I think that it's rather clear that Milan and Juventus are enormously better than most of the others, then Inter (more than -10 points per season), then Roma (quite -20 points per season), then all the other clubs (starting from -30 per season!).
Consider that Reggina, the worst club among those who avoided the relegation in the past 3 seasons, gained 116 points. That means less than 8 points per season less than the fabulous Chievo!

Palermo and Chievo can compete for the 5th place... and that is exactly what I meant in the previous post: from the 5th down to the 20th anything is possible but the real competition, the race for the scudetto is strictly reserved to three clubs (one has never won but you never now...).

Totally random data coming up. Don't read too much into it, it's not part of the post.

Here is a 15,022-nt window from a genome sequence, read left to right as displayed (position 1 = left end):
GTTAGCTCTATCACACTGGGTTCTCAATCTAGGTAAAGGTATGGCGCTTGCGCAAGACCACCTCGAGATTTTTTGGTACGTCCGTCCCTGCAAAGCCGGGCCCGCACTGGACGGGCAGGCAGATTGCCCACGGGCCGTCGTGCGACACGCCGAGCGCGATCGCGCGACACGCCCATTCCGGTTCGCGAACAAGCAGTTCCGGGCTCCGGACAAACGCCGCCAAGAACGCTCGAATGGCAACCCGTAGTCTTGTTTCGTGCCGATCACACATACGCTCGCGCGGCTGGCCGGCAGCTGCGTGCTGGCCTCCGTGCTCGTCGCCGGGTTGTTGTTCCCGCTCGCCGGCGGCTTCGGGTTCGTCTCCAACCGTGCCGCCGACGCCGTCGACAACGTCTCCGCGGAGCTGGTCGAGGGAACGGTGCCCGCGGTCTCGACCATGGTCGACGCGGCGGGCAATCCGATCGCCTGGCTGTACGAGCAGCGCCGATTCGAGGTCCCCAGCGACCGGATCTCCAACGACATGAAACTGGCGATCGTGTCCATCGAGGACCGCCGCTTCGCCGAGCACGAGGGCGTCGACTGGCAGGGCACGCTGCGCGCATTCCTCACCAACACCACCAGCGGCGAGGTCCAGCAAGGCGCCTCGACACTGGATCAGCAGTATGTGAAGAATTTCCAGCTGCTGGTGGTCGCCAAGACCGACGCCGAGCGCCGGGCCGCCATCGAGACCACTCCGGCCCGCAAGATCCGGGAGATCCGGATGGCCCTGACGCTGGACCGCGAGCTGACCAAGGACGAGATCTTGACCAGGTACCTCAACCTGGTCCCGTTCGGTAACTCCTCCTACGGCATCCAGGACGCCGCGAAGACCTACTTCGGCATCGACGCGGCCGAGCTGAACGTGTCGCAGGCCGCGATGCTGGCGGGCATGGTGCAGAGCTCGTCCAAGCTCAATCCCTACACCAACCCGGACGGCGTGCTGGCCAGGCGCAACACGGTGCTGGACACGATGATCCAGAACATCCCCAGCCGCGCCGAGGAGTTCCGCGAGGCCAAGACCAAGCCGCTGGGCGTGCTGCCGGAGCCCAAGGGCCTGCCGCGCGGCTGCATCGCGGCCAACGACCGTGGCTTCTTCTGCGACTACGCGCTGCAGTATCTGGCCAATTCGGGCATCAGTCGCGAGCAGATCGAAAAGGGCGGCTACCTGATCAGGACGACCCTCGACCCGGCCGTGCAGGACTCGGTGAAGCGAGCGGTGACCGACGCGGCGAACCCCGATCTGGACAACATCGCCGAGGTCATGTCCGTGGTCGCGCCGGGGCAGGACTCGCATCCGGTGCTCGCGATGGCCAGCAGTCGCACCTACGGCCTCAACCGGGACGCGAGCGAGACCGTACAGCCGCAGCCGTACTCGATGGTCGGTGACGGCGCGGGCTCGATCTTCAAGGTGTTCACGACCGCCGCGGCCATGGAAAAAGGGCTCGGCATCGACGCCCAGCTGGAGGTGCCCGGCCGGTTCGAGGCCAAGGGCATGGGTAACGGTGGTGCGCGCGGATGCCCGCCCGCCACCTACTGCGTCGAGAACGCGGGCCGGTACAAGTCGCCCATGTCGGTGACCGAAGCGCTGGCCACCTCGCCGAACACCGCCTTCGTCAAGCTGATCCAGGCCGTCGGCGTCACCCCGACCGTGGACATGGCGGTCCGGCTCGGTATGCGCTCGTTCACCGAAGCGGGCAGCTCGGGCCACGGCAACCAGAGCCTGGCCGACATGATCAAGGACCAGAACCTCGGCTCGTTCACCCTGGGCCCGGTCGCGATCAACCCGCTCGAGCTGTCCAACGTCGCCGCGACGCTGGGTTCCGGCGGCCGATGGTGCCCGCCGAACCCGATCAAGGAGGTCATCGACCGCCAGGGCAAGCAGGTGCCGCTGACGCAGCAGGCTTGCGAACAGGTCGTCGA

And Jah, beware of the optimism, Udinese one year ago were where you; Fiorentina, are now. While one year ago you were where Udinese are now. And the magic word is: European competitions. The teams participating in them suffer, above all those who are out of the top3, but even them. And hope that Luca Toni won't leave Fiorentina for one of three big... which is possible if Luca Toni decides that Fiorentina are not enough for him (he left Palermo where he was considered a sort of king by the supporters).
 

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I agree in general in what you are saying ToniSamp, but I think Fiorentina and Udinese are a little different, in that Prandelli won't leave Fiorentina like Spalletti left Udinese. As well Fiorentine won't be selling their star players like Udinese did with Pizzaro, Jankulovski,